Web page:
The team has combined the fluorescence properties of pyrene and Hg(II) binding ability of tyrosine residues for the design and synthesis of two novel fluorescensors. Both newly-synthesised probes show emission maxima at 386 and 400 nm in the absence of Hg(II) ion. Upon titration with Hg(II) ions, both probes show exponential fluorescence enhancement and display a remarkable red shift (90-100 nm) emission. These probes are also highly selective for mercury ions in the presence of a range of other metal ions and are effective in aqueous solutions.

The team further clarifies the binding mode of these sensors and the coordination of the metal ion. This method can be implemented for rapid and quantitative detection of Hg(II) from various polluted water sources. This work also underscores the unconventional use of an amino acid as a chemosensor.

Ratiometric fluorescence chemosensor based on tyrosine derivatives for monitoring mercury ions in aqueous solutions
Ponnaboina Thirupathi, Ponnaboina Saritha (née Gudellin) and Keun-Hyeung Lee
DOI: 10.1039/C4OB01044B

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Introducing two new article types for Organic & Biomolecular Chemistry

OBC is introducing two new review article types: Reviews and Perspectives. These replace previous review article types and offer our authors and readers an even broader range of reviews, opinions and commentaries on the latest developments in organic chemistry and chemical biology.

Reviews
OBC Reviews are short, easy-to-read review articles covering current areas of interest to the OBC audience. Flexible in style, they give a concise and critical appraisal of recent advances in an established field or a new area of research.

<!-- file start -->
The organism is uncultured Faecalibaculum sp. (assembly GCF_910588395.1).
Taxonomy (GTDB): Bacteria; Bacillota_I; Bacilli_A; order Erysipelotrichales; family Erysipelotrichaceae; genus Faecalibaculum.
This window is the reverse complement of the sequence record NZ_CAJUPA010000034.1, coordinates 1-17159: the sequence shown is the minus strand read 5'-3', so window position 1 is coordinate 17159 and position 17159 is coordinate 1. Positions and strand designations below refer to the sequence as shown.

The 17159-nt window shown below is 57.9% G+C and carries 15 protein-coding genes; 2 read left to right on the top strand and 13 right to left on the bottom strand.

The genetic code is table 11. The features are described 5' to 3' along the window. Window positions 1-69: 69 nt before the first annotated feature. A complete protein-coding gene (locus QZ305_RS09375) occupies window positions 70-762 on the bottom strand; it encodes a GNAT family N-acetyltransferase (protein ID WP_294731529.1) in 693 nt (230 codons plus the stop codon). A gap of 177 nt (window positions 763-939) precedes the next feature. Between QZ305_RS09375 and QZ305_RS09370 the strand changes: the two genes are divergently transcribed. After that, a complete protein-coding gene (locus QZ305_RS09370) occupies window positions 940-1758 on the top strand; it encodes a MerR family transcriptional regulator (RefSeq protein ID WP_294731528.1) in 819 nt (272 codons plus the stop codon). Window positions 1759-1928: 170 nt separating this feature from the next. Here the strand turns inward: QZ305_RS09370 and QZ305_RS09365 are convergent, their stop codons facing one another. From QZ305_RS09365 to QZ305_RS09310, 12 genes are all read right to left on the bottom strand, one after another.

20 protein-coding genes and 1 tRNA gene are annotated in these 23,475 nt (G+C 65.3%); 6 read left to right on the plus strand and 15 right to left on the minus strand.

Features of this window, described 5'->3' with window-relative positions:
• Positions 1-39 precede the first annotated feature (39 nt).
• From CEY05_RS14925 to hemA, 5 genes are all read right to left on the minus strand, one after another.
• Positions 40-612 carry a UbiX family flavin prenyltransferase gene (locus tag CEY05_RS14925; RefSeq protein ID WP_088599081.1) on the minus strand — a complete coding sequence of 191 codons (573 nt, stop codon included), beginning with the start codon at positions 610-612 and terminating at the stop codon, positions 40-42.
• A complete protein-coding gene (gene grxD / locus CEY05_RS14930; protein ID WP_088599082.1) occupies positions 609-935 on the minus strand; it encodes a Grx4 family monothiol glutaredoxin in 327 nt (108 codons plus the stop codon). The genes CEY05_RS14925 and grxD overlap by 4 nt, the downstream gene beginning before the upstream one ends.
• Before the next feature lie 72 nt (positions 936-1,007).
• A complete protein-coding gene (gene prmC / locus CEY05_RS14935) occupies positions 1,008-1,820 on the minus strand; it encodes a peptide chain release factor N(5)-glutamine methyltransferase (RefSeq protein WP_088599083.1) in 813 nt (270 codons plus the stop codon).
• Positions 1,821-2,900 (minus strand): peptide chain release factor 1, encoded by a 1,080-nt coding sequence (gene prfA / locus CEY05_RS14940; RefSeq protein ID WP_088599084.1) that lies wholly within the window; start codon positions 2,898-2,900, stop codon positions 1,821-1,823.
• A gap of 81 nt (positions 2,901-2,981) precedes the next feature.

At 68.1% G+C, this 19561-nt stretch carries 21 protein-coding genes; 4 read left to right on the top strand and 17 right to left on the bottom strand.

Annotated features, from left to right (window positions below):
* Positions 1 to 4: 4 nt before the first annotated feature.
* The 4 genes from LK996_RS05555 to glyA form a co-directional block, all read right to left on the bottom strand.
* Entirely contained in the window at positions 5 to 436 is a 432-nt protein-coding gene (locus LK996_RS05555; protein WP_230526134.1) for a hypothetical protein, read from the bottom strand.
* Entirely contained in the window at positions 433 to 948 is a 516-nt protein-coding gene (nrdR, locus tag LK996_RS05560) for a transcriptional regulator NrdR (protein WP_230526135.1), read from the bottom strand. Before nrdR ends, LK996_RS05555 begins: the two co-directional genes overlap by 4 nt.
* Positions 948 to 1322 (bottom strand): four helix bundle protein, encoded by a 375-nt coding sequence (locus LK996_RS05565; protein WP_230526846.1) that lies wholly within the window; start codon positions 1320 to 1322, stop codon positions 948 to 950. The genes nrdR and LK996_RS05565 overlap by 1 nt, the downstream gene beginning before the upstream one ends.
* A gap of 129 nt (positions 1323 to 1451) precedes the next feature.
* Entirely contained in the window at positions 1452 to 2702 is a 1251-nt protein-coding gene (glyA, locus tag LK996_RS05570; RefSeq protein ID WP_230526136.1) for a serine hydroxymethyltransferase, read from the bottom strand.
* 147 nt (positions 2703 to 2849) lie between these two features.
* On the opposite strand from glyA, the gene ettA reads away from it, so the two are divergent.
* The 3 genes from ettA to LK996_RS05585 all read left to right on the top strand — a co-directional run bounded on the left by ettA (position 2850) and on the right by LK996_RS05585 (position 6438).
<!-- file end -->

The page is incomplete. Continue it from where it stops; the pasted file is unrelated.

Authors are encouraged to include their own views on developments, trends and future directions, with speculation about the future potential of the field particularly encouraged. Reviews are typically 6-12 pages in length. 

Reviews replace the previous Perspective and Emerging Area article types. While there is a change in name, the flexibility and breadth of style and content remain very much the same. Authors can write on established topics of current interest or emerging topics that are in the early stages of development. All of these styles will be consolidated under the Review name.*

Perspectives
OBC Perspectives are changing. These are now a new article style which will highlight pieces of exciting, recently-published research. Written by the authors of the original research, Perspectives will give a personal viewpoint on the topic, discussing their research in the wider context of the field and the future potential for the area.

Perspectives are designed to be short (2-4 printed pages) articles, briefly covering:

  • The background to the research area; its importance and previous developments
  • A summary of the key aspects of the research paper(s) recently published by the author
  • An outlook on future progression of the field, including how the author’s research could impact that